A small portion of the titanic Barrick Goldstrike Mine, about 20 miles north of Carlin, Nevada. Photo © Ralph Maughan. May 2006

Posted in mining. 5 Comments »

Idaho Elk Breeders on the Offense

Here is in interesting story, especially since Erin Miller posts to this forum.

Idaho Elk Breeders on the Offense. New West. By Bill Schneider

Previous story on Camo Day. Jan. 17.

Jan. 25, 2007 Update. Wild Bill has additional thoughts on this. Humane Society, Idaho Sportsmen, and Game Farmers: A Strange Affair. By Bill Schneider. New West.

Fire When Ready. Otter’s anti-wolf rhetoric grabs headlines, muddies debate

Here is yet another news article about Governor Otter’s comments.

It is from the latest Boise Weekly, and written by Shea Andersen. Fire When Ready. Otter’s anti-wolf rhetoric grabs headlines, muddies debate.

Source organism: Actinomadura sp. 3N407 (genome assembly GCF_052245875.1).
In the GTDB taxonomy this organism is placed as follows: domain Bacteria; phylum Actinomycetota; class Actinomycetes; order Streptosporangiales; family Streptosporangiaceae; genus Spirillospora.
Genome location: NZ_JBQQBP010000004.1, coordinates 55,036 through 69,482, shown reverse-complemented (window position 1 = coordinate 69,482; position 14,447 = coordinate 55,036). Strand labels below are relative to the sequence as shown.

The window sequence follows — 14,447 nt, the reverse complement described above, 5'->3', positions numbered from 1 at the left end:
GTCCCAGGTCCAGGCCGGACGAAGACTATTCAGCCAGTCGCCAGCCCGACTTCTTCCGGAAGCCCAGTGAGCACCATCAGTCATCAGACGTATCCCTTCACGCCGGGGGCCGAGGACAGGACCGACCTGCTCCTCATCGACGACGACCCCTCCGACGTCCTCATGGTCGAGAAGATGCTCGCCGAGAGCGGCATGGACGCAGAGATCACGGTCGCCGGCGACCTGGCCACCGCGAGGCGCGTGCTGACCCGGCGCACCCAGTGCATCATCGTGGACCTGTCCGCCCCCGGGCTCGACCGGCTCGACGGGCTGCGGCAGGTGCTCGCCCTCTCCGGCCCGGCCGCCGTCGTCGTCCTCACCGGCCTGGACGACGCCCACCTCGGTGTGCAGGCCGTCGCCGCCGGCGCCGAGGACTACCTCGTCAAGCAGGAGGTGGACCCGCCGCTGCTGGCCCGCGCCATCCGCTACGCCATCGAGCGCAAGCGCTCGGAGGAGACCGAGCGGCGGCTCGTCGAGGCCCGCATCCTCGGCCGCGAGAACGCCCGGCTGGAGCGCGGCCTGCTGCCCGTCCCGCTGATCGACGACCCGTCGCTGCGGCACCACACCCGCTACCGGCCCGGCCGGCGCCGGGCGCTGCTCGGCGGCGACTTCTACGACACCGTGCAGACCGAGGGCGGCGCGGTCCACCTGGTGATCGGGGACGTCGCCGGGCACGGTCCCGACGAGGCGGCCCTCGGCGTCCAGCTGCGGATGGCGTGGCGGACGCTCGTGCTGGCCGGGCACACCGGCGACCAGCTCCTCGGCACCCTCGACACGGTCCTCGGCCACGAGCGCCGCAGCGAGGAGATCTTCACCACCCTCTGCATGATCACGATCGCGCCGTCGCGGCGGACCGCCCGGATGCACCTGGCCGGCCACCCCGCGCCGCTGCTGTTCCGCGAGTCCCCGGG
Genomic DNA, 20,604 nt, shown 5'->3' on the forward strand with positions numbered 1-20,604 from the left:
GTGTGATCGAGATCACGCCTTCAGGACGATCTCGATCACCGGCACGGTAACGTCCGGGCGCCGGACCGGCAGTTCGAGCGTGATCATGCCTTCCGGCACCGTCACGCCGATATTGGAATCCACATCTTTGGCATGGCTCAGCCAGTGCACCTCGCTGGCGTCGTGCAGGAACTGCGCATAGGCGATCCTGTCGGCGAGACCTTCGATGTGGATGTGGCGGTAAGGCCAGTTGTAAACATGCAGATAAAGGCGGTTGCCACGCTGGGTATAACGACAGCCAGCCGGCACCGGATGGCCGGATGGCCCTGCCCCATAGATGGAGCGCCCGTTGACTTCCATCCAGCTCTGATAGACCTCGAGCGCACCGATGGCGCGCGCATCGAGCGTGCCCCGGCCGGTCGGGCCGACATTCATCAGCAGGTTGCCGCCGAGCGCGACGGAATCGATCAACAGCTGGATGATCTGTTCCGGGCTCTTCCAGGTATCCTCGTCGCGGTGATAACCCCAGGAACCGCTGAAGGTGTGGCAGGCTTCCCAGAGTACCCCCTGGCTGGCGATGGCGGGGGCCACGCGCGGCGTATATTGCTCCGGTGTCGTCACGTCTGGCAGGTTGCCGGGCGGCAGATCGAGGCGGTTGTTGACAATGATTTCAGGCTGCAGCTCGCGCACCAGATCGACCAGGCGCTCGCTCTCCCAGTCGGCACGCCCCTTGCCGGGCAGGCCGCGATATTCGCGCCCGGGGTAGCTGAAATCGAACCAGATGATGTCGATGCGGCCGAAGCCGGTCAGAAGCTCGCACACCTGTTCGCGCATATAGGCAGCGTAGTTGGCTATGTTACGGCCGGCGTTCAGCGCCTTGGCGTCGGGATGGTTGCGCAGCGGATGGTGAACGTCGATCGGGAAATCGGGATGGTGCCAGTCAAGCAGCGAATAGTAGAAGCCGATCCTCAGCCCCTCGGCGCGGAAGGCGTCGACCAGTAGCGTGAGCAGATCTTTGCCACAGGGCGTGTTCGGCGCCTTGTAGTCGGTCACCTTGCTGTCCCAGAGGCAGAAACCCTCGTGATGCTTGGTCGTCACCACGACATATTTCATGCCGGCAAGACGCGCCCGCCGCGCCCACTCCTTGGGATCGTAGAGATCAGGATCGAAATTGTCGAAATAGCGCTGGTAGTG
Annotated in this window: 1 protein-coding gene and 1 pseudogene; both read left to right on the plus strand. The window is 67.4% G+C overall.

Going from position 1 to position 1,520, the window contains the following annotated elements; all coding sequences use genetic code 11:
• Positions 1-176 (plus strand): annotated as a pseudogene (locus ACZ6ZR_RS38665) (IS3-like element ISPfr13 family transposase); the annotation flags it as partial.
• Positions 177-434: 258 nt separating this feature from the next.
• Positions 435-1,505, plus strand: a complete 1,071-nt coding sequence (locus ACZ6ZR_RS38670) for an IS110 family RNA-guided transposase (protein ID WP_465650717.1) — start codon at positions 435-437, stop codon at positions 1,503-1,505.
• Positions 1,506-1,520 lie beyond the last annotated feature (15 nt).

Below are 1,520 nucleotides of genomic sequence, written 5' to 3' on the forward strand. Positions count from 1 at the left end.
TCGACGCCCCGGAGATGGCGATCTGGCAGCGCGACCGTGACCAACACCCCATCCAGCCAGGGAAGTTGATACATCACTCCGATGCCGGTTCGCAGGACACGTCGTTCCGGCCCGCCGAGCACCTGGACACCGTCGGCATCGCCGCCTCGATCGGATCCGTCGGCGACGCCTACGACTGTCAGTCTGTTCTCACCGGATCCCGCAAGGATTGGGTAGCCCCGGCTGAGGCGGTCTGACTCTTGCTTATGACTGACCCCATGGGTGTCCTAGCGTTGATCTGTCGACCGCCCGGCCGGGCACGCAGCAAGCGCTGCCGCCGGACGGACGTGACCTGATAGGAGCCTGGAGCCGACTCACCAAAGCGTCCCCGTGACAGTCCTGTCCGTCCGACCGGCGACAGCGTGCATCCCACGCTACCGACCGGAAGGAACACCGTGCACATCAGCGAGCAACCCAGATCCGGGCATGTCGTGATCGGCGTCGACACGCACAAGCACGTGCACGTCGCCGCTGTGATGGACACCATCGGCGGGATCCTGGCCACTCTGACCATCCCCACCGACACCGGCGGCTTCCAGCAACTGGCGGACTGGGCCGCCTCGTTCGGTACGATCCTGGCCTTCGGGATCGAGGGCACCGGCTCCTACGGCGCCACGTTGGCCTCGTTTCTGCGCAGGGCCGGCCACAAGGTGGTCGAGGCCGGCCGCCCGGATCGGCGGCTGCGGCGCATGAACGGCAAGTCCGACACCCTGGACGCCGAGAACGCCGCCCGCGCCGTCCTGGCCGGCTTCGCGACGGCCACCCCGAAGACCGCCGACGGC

Did anyone see an editorial in any on-line newspaper favoring what the governor said? I don’t want to give a misleading impression of editorial comments, so please email me if you know of one.

Proposed British Columbia coal mine (the Cline Mine) of great concern to Montana

A giant open pit coal mine is proposed in British Columbia just north of Montana close to Glacier National Park. I have linked to articles about this proposal for years, but now the reality of the mine is much more solid. The coal would be shipped to China.

There are already similiar mines to the north in the Elk River Basin (a stream that does not drain directly into the United States).
State to seek federal intervention on Canadian coal mine. By Michael Jamison, Missoulian.

I discovered there is a blog, written by folks who live near the North Fork of the Flathead River, that gives a lot of information about the “Cline Mine.” See North Fork Preservation Association blog.